Dan Allen wrote:
Can we shoot for Groovy 2.0 in Fedora 18? What about Fedora 17
I am currently co-maintaining groovy and I of course saw the new update
as well. Although they claim all the changes are pretty minor and
nothing big, there is one thing preventing me from doing the update
right away. I tried that over the weekend but it was not possible.
The main reason is that they changed the whole build system from ant to
gradlew  and I have to find the time to adopt those changes.
Main problem would be to get gradle in fedora first and then it might be
possible to work on an update for groovy.
If there is another, easier way just let me know and I would be glad
P.S.: Package review of gradle
Groovy 2.0 is a crucial evolution in this widely used language and,
being all about features first, we want Fedora to be the place to run it.
The 2.0 update is significant because it introduces a static typing
mode, allowing it to cater to both the dynamic language crowd as well as
the traditional Java crowd.
Of course, the big question for Fedora is backwards compatibility.
Groovy 2.0 claims to be backwards compatible with 1.8. Hamlet D'Arcy had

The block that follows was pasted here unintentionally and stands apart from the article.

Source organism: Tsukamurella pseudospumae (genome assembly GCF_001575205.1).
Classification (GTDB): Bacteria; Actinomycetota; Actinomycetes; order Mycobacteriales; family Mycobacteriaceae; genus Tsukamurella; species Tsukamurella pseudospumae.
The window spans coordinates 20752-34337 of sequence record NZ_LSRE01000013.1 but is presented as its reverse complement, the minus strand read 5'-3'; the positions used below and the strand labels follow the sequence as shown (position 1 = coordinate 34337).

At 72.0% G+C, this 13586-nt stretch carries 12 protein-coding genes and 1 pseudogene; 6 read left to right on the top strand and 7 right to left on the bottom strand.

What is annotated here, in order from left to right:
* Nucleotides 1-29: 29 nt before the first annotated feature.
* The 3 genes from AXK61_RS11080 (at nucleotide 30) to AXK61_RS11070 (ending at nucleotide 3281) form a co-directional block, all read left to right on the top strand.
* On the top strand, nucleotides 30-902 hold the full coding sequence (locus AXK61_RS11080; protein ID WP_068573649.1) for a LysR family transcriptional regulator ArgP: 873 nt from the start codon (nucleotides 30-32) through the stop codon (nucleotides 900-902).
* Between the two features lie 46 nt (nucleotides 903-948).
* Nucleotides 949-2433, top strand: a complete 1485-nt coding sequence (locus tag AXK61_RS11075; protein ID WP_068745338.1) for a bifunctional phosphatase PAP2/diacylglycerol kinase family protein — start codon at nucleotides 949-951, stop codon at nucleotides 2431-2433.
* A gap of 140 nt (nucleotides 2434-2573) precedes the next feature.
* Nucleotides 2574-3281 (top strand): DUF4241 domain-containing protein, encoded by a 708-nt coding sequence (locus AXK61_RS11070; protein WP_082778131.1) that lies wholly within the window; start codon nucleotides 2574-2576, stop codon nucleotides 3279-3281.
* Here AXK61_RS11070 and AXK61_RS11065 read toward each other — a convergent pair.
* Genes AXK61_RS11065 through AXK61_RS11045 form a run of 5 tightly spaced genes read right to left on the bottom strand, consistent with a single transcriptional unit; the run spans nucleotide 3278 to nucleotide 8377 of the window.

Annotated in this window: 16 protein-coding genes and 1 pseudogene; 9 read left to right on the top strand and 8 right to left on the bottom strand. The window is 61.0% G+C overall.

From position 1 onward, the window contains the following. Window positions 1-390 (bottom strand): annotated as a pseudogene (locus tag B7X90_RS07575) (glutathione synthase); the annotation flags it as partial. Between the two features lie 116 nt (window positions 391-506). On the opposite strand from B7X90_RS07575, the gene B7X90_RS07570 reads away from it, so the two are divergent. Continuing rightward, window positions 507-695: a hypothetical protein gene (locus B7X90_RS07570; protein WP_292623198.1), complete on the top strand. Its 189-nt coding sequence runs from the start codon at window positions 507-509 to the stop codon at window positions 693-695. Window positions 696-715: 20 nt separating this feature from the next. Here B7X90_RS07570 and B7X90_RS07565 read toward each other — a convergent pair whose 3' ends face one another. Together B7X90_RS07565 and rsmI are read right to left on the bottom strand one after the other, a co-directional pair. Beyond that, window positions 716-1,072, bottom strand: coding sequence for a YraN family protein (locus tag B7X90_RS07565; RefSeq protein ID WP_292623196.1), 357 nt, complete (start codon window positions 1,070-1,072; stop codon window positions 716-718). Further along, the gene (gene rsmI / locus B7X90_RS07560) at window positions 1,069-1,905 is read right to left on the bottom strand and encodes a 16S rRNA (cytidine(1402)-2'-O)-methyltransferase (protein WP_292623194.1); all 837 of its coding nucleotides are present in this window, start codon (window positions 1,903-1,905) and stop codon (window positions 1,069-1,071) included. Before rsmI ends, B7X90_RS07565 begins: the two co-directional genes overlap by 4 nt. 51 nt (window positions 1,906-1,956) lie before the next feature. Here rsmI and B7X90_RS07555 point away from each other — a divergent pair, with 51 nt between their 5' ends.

this to say on the topic in an abstract for an article on Groovy 2.0 in
NFJS, The Magazine :
"Don’t worry, the major release is backwards compatible with previous
Groovies. The 2.0 increment is earned because of the size and scope of
its biggest features: modularization, invoke dynamic support, and most
importantly an upgrade to the static type system. Groovy 2.0 will
contain a static type checker which validates your code as part of the
compiler, similar to what you’re familiar with from Java. The final
class files and bytecode produced is still the same as before, but with
this feature you have the safety you expect from Java with the
conciseness and expressiveness of Groovy."
Here's a detailed article published on InfoQ about what's new in Groovy
Principal Software Engineer, Red Hat | Author of Seam in Action
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